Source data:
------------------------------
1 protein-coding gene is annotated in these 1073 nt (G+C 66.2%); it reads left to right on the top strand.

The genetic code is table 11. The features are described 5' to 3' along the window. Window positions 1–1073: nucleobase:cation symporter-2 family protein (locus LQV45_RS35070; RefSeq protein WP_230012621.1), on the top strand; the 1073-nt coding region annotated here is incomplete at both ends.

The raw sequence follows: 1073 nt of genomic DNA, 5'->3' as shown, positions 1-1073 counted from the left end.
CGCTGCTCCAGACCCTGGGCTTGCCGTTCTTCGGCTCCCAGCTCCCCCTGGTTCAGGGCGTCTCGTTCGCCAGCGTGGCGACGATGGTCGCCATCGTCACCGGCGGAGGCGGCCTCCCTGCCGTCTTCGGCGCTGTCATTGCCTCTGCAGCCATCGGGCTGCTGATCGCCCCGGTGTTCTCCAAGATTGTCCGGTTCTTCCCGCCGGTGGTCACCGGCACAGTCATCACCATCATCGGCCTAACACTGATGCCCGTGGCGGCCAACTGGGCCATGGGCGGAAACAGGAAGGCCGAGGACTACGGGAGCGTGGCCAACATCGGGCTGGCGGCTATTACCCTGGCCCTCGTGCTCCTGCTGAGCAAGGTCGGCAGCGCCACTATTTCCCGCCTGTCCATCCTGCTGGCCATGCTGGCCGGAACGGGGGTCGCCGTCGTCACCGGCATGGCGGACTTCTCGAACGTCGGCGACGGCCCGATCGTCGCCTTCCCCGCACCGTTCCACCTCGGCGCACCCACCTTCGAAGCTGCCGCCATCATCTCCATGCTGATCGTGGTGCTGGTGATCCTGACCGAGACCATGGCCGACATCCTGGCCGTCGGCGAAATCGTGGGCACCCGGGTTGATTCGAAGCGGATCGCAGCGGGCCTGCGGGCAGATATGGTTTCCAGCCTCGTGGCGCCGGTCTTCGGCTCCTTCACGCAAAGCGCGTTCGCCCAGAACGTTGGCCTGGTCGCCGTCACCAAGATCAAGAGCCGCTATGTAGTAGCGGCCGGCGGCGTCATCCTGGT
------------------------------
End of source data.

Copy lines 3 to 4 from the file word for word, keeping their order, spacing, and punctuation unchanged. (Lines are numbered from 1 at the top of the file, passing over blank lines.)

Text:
The raw sequence follows: 1073 nt of genomic DNA, 5'->3' as shown, positions 1-1073 counted from the left end.
CGCTGCTCCAGACCCTGGGCTTGCCGTTCTTCGGCTCCCAGCTCCCCCTGGTTCAGGGCGTCTCGTTCGCCAGCGTGGCGACGATGGTCGCCATCGTCACCGGCGGAGGCGGCCTCCCTGCCGTCTTCGGCGCTGTCATTGCCTCTGCAGCCATCGGGCTGCTGATCGCCCCGGTGTTCTCCAAGATTGTCCGGTTCTTCCCGCCGGTGGTCACCGGCACAGTCATCACCATCATCGGCCTAACACTGATGCCCGTGGCGGCCAACTGGGCCATGGGCGGAAACAGGAAGGCCGAGGACTACGGGAGCGTGGCCAACATCGGGCTGGCGGCTATTACCCTGGCCCTCGTGCTCCTGCTGAGCAAGGTCGGCAGCGCCACTATTTCCCGCCTGTCCATCCTGCTGGCCATGCTGGCCGGAACGGGGGTCGCCGTCGTCACCGGCATGGCGGACTTCTCGAACGTCGGCGACGGCCCGATCGTCGCCTTCCCCGCACCGTTCCACCTCGGCGCACCCACCTTCGAAGCTGCCGCCATCATCTCCATGCTGATCGTGGTGCTGGTGATCCTGACCGAGACCATGGCCGACATCCTGGCCGTCGGCGAAATCGTGGGCACCCGGGTTGATTCGAAGCGGATCGCAGCGGGCCTGCGGGCAGATATGGTTTCCAGCCTCGTGGCGCCGGTCTTCGGCTCCTTCACGCAAAGCGCGTTCGCCCAGAACGTTGGCCTGGTCGCCGTCACCAAGATCAAGAGCCGCTATGTAGTAGCGGCCGGCGGCGTCATCCTGGT